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’s Rape Of The Lock Essay, Research Paper

Alexander Pope’s Rape of the Lock

In this poem, Pope pokes fun at female vanity. Pope wrote Rape of the Lock expressly at the request of his friend, John Caryll, in an effort to make peace between real-life lovers. The incident of the lock of hair was factual; Pope’s intention was to mix humor with the ill feelings aroused by the affair. He was, in fact, putting a minor incident into perspective, and to that end, chose a mock-heroic form, composing the poem as a parody of epic poetry, particularly the work of Milton (Paradise Lost). He is inviting the individuals involved to laugh at themselves, to see how emotion had inflated their response to what was really an event of no consequence. For the reader, the incident becomes a statement about human folly, a lesson on female vanity, and a humorous view of the rituals of courtship. The poem was published in 1712 and again in 1714; probably the sarcasm is more biting in the later version than in the one presented to Miss Fermor. Pope could hardly have hoped to soothe the lady’s wounded pride by pointing out her vanity.

In keeping with his choice of mock-heroic form, Pope employs a high toned poetic diction and the stately iambic pentameter of dignified epics like Milton’s Paradise Lost. Pope’s mastery of line rhyme and metering lend an even greater air of seriousness. To achieve this effect, he reverses the position of ordinary speech, as in these lines: “Her lively looks a spritely mind disclose”, “Favors to none, to all she smiles extends”, and “Bright as the sun her eyes the gazers strike”. The effect of this inversion is to add rhetoric weight to the end of the lines.

At the same time, the reader is always aware that the poem is a joke. Pope comes right out and says so. For example, one epic tradition is to open with a statement of purpose and an invocation to the Muse. Pope states his purpose as being to sing of the “dire offense” that springs from “amorous causes” and the “mighty contests” that rise from “trivial things”. This is hardly the lofty and weighty subjects of epic poetry and names his Muse “Caryll” which is obviously for his friend John Caryll, a relative to the young lord who stole the lock of hair from Miss Fermor, this is not the proper sort of Muse for epic poetry. By way of mythological spirits hovering over earthly concerns, Pope gives us sylphs that are really the spirits of young women like Belinda. Belinda has Ariel, one of the “light militia of the lower sky”. He jokingly raises Belinda to the illustrious status proper to epic heroines by addressing her as, “Fairest of Mortals, thou distinguish’d Care Of thousand bright Inhabitants of Air!” and exhorts her: “thy own importance know”. However, because Belinda is really only a “gentle belle”, a pampered and privileged young woman, capable of mere “infant thought”, the effect is humorous.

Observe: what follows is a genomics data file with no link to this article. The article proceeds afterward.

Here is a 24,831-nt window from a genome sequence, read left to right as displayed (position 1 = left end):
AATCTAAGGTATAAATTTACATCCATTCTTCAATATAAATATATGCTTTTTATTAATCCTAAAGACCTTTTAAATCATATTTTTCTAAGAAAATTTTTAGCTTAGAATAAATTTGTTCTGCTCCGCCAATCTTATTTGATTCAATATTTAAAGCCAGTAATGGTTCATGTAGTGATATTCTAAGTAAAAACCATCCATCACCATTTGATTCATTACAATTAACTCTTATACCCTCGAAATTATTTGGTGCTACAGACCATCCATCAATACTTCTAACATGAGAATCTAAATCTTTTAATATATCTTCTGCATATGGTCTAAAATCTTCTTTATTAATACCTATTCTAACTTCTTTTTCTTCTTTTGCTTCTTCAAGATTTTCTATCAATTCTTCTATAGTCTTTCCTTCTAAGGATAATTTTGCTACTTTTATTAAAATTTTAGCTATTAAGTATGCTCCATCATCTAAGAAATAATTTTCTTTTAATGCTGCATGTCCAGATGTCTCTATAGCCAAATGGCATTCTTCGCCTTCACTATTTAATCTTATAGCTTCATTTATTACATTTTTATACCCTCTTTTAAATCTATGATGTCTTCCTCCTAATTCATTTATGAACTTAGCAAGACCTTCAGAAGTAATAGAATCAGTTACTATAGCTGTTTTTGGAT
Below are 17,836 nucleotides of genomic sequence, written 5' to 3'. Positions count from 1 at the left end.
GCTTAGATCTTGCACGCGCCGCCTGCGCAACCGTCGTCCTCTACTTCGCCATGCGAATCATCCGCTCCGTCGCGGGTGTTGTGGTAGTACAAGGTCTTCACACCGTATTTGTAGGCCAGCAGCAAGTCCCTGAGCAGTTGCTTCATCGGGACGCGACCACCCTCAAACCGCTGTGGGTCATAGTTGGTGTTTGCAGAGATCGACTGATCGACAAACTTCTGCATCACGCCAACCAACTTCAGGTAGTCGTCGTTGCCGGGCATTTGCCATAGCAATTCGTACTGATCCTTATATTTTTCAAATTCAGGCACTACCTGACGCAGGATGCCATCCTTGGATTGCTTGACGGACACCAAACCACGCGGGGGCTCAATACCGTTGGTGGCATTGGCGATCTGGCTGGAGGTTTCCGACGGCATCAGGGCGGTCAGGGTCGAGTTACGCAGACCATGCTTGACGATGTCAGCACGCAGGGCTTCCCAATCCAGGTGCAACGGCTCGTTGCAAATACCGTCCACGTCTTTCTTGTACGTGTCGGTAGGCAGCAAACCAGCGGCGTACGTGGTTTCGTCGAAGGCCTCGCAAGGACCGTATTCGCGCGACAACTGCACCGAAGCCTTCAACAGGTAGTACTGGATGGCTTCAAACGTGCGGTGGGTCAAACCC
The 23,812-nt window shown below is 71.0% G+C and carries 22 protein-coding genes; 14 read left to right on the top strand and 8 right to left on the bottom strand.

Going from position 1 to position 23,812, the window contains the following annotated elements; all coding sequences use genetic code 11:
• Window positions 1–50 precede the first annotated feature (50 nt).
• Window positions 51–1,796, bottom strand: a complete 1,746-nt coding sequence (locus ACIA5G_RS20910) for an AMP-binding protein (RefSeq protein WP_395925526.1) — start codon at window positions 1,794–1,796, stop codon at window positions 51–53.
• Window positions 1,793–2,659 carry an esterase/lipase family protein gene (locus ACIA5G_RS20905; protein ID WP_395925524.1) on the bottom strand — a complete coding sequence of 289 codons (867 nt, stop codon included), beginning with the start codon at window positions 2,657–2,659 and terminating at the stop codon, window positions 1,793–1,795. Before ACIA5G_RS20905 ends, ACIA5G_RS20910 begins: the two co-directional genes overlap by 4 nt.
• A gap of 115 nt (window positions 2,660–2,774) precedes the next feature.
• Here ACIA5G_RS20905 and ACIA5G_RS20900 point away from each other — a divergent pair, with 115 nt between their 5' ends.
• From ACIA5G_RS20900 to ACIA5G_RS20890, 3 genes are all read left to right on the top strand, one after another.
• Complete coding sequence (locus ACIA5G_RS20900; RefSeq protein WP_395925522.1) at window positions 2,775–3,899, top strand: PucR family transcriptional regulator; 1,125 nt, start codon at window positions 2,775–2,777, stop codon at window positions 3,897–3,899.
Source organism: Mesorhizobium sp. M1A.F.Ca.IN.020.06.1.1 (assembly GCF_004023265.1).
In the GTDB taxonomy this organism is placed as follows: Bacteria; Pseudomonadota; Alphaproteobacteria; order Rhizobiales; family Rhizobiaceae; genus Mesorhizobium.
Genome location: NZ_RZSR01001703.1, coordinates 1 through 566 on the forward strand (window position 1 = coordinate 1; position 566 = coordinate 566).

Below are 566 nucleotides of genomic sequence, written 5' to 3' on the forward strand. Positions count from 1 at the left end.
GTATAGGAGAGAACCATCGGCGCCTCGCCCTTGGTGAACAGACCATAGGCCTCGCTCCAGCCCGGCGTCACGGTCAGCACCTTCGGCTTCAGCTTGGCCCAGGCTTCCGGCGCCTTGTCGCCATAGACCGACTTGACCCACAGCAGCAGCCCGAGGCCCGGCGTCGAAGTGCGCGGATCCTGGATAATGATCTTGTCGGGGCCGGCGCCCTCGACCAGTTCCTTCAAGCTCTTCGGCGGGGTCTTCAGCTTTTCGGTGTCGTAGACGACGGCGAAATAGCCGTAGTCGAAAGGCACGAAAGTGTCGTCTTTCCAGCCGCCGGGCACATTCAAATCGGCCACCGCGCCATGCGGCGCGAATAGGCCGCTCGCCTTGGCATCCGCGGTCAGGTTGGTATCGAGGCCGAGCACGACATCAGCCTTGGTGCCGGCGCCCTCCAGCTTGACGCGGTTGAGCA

The stakes in this mock-heroic epic are Belinda’s maidenhood, and the epic of warning comes by way of Ariel’s reading of bad omens: “Late as I ranged the crystal wilds of air, In the clear mirror of thy ruling star I saw alas! Some dread event impend?Beware of all, but most beware of Man!”. Belinda’s performance of her toilette, assisted by Betty, her “inferior priestess”, is described as the arming of the epic hero: “Now awful Betty put on all its arms”, and the images evoked in Pope’s description of the various creams and perfumes on Belinda’s vanity invests them with a value and exoticism they don’t deserve: “Unnumbered treasures”, “glittering spoil”, “India’s glowing gems”, ” all Arabia breathes from yonder box”, and “The tortoise here and elephant unite”. By means of rhetorical exaggeration, Pope manages to reveal the true worthlessness of these substances. Pope applies Milton’s poetic style in the Rape of the Lock. This style is well suited to the Rape of the Lock because it strikes the reader as too much or too high for the subject matter:

Not with more Glories, in th’ Ethereal Plain,

The sun first rises o’er the purpled Main,%0